HED:Tupelo High School students brush up their British and Cockney accents for 'My Fair Lady'
By Christopher R.C. Bosen
Tupelo High School drama teacher Debby Gibbs is passing more than just her love for theater along to the cast of "My Fair Lady."
Gibbs also passed along a little black hat with a dingy red ribbon to Audrea McMillen, 16, who plays Eliza Doolittle in the production which runs April 9 and 10 at the Tupelo Civic Auditorium.
The beat-up hat, worn by McMillen's emotionally beat-up Cockney flower girl in the Lerner and Loewe musical, is significant solely because Gibbs wore the same hat when she played Eliza in the THS band parents' 1983 production of "My Fair Lady."
Gibbs' connection to the musical doesn't stop there. In 1977 when THS presented the show with Tom Brown as Col. Pickering and Rebeccah Bush as Eliza, Gibbs served as assistant director to Ruth Liveakos.
Today, Brown is with cable network TNT where he produces and co-hosts a weekly show about the entertainment industry. Bush is currently living in California where she has her own production company and has written for both stage and screen.
Gibbs said both Brown and Bush's parents still live in Tupelo and there is a chance the THS alums will return to Northeast Mississippi to see a performance by the current "My Fair Lady" cast.
"He has already said he wants to come back and see it because since he was in it he's never seen it," Gibbs said of Brown. "He likes to keep up with what's going on in the theater department."
Duckling to swan
Written by Alan Lerner and Frederick Loewe in 1962, "My Fair Lady" is based on George Bernard Shaw's play, "Pygmalion" which tells the story of poor Cockney girl, Eliza Doolittle, and the wealthy British gentleman, Professor Henry Higgins, who tries to transform her into a prim and proper woman.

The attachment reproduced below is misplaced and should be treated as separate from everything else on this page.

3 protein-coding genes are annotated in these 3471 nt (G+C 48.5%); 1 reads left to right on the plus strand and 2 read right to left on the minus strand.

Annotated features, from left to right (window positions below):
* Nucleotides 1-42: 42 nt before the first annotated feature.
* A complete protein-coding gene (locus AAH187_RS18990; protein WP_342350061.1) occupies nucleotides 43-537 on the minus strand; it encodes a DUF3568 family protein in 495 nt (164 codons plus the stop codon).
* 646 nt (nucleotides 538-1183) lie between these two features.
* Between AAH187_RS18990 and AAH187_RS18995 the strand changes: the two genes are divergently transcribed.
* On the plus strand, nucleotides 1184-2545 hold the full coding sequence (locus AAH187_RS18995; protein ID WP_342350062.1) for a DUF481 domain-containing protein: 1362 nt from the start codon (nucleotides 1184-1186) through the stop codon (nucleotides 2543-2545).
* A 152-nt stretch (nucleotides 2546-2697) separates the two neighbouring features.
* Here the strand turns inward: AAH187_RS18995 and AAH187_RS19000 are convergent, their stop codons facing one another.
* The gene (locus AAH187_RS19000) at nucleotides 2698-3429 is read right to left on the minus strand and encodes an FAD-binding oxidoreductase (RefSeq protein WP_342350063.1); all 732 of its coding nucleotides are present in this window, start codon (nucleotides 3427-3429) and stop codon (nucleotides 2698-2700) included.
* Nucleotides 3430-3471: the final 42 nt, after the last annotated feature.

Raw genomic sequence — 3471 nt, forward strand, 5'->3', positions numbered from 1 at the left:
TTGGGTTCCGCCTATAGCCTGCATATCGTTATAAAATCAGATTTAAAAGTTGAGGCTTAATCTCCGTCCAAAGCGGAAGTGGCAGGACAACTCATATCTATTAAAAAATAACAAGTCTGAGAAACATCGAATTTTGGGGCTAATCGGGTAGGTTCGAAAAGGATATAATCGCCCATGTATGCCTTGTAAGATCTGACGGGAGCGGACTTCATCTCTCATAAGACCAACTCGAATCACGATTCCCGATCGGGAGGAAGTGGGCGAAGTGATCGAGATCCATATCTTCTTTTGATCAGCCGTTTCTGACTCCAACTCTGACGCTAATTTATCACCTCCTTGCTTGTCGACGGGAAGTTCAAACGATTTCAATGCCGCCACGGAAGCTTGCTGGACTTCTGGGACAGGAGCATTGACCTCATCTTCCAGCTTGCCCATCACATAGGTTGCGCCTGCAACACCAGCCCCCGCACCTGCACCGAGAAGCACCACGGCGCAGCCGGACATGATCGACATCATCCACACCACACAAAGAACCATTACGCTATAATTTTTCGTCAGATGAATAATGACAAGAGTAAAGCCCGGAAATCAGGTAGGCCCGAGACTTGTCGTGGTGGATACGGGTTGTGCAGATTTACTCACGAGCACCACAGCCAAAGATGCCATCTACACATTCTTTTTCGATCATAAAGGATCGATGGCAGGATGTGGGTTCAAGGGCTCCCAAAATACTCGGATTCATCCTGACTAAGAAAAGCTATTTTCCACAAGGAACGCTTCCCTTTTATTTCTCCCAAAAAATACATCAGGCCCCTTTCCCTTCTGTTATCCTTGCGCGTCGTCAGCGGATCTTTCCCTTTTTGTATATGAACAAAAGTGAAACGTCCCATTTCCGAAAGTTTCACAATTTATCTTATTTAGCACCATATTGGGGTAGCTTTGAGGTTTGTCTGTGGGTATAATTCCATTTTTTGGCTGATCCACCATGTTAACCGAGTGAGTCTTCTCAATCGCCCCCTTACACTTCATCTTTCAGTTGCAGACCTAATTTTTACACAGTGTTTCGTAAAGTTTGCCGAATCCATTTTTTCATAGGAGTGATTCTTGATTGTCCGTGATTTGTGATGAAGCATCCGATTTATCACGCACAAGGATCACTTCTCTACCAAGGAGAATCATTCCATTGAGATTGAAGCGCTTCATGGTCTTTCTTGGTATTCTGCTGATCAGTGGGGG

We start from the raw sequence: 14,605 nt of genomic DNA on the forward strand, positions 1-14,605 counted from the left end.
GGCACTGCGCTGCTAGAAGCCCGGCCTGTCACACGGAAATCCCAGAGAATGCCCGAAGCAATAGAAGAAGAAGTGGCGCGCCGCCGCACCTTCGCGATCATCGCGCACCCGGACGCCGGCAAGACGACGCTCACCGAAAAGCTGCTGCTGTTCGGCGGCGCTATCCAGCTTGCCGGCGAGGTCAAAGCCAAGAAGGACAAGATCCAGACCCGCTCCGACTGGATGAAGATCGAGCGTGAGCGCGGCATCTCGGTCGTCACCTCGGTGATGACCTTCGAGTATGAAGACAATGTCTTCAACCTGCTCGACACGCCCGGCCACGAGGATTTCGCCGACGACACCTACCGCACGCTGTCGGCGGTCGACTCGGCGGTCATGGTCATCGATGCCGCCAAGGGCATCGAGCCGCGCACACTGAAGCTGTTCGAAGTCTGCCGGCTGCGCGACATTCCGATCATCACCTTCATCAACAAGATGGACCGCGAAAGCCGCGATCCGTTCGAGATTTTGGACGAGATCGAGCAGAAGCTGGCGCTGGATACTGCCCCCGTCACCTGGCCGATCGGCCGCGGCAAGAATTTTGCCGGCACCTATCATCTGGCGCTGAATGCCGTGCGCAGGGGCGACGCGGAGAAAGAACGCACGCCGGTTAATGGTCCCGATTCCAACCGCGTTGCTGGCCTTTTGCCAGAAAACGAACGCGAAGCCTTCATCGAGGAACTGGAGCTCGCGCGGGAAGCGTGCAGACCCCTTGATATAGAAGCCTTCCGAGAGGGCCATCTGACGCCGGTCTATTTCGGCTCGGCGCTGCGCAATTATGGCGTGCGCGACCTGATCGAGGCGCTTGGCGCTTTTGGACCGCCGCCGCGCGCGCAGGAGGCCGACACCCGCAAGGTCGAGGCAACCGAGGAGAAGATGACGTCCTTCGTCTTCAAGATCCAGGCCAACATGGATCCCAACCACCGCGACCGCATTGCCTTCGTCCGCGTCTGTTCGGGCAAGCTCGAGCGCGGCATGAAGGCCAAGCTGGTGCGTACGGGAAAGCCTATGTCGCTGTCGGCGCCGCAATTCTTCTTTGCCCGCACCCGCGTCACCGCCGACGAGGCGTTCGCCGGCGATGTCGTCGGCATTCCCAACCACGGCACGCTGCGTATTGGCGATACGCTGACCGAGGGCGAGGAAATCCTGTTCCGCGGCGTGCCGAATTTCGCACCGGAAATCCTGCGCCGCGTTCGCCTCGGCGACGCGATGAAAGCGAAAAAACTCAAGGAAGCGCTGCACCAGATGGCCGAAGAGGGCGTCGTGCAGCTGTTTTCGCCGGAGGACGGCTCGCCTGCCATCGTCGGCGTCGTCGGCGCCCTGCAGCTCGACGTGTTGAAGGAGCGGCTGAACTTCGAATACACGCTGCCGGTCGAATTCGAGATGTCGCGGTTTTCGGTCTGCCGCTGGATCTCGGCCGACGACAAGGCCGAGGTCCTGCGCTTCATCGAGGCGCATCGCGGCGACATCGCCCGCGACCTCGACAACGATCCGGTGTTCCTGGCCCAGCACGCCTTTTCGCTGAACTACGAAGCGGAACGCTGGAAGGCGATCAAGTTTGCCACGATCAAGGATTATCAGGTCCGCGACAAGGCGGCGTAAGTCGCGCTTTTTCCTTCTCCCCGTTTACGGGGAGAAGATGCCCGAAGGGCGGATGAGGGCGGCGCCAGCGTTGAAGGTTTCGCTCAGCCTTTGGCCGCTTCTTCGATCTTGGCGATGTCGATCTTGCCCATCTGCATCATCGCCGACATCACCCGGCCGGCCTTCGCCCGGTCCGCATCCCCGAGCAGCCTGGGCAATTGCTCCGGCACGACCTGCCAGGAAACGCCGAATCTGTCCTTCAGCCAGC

"This is a musical play, actually," Gibbs said. "Not musical comedy. A lot of the musical's dialogue is exactly like 'Pygmalion.' So, you have to have special people in the cast who have the ability to act and sing."
Some of the musical's well-known songs include, "Wouldn't it be Loverly," "On the Street Where You Live," "Get Me to the Church on Time," and "I've Grown Accustomed to Her Face."
More than 100 THS students auditioned for roles in the musical in November and rehearsals began in late February after a committee of three settled on the best possible cast.
McMillen, who recently played Scout in the THS production of "To Kill a Mockingbird," won the role of Eliza for several reasons.
"The committee liked her look. It's a look that you can enhance and make her look even more pretty and beautiful as the story goes on," Gibbs said. "And, she did a Cockney accent in auditions. She had studied and she had a Cockney accent when she came in. I think that impressed them and her singing certainly impressed them."
McMillen said playing Eliza, a role immortalized by Audrey Hepburn on film and Julie Andrews on stage, is something she has always wanted to do.
"Audrey Hepburn has always been my favorite actress," she said. "When I was little I would watch 'Breakfast at Tiffany's' all the time. She was my idol so to be able to portray a part that she portrayed is like a dream come true for me."
While THS has presented "My Fair Lady" in the past, all of the cast members in this production are new to the musical and some are appearing in their first THS musical.
Senior P.K. Thomas, 18, is a member of the Wave Connection show choir but never had time to be in the annual musical until this year.
"Learning how to talk like a Cockney person has been really hard," Thomas said of his role as Eliza's father, Alfred Doolittle. "You have to think about it while you're talking."
Another new aspect to this production is the choreographer. For the first time in THS history, a student was selected to choreograph the entire musical.
"Mrs. Gibbs just asked me one day if I wanted to choreograph the musical and I said, 'OK,'" said junior Allison Barber, 17. "I was really excited because this is what I'd like to do as a career. I'd love to be a choreographer."
A dance student since she was three years old, Barber currently dances and teaches at Tupelo's North Mississippi Dance Theatre where she choreographed some of the dances in the recent "Help!" benefit dance concert.
"It was real stressful at first because here there is such a variety of talent levels," she said. "It was hard to accommodate everybody's ability."
Barber also found herself working with a cast of approximately 80 energetic high school students who also happened to be her peers.
"Some songs were easier than others," Barber said, a grin crossing her face.
As a senior, Thomas isn't the only cast member preparing to perform and then graduate, "My Fair Lady" will be the final acting farewell for several other seniors, including two very familiar faces.